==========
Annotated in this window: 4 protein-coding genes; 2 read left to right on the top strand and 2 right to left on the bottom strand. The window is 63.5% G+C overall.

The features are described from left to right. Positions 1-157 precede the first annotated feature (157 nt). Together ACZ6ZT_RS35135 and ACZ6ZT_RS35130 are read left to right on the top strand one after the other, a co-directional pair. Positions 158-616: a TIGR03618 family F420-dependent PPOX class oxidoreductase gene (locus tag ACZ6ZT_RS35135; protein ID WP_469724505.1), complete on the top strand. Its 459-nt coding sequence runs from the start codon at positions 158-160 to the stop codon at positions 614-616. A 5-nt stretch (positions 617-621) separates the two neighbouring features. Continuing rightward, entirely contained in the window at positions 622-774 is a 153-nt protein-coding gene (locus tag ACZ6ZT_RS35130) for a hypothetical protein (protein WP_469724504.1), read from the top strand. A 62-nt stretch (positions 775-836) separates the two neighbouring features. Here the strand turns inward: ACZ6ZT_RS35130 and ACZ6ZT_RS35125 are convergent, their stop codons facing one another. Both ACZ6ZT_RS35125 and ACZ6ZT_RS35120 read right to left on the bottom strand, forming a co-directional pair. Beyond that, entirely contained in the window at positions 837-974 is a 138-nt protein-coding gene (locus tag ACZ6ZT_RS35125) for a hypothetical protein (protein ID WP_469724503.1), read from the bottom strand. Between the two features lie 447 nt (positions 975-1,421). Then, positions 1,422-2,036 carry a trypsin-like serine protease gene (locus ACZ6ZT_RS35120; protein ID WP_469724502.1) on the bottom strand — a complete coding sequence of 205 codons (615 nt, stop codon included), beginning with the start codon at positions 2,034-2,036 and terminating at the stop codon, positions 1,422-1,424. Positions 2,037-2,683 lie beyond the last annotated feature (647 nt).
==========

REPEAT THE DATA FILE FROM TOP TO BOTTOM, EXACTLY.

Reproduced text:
Annotated in this window: 4 protein-coding genes; 2 read left to right on the top strand and 2 right to left on the bottom strand. The window is 63.5% G+C overall.

The features are described from left to right. Positions 1-157 precede the first annotated feature (157 nt). Together ACZ6ZT_RS35135 and ACZ6ZT_RS35130 are read left to right on the top strand one after the other, a co-directional pair. Positions 158-616: a TIGR03618 family F420-dependent PPOX class oxidoreductase gene (locus tag ACZ6ZT_RS35135; protein ID WP_469724505.1), complete on the top strand. Its 459-nt coding sequence runs from the start codon at positions 158-160 to the stop codon at positions 614-616. A 5-nt stretch (positions 617-621) separates the two neighbouring features. Continuing rightward, entirely contained in the window at positions 622-774 is a 153-nt protein-coding gene (locus tag ACZ6ZT_RS35130) for a hypothetical protein (protein WP_469724504.1), read from the top strand. A 62-nt stretch (positions 775-836) separates the two neighbouring features. Here the strand turns inward: ACZ6ZT_RS35130 and ACZ6ZT_RS35125 are convergent, their stop codons facing one another. Both ACZ6ZT_RS35125 and ACZ6ZT_RS35120 read right to left on the bottom strand, forming a co-directional pair. Beyond that, entirely contained in the window at positions 837-974 is a 138-nt protein-coding gene (locus tag ACZ6ZT_RS35125) for a hypothetical protein (protein ID WP_469724503.1), read from the bottom strand. Between the two features lie 447 nt (positions 975-1,421). Then, positions 1,422-2,036 carry a trypsin-like serine protease gene (locus ACZ6ZT_RS35120; protein ID WP_469724502.1) on the bottom strand — a complete coding sequence of 205 codons (615 nt, stop codon included), beginning with the start codon at positions 2,034-2,036 and terminating at the stop codon, positions 1,422-1,424. Positions 2,037-2,683 lie beyond the last annotated feature (647 nt).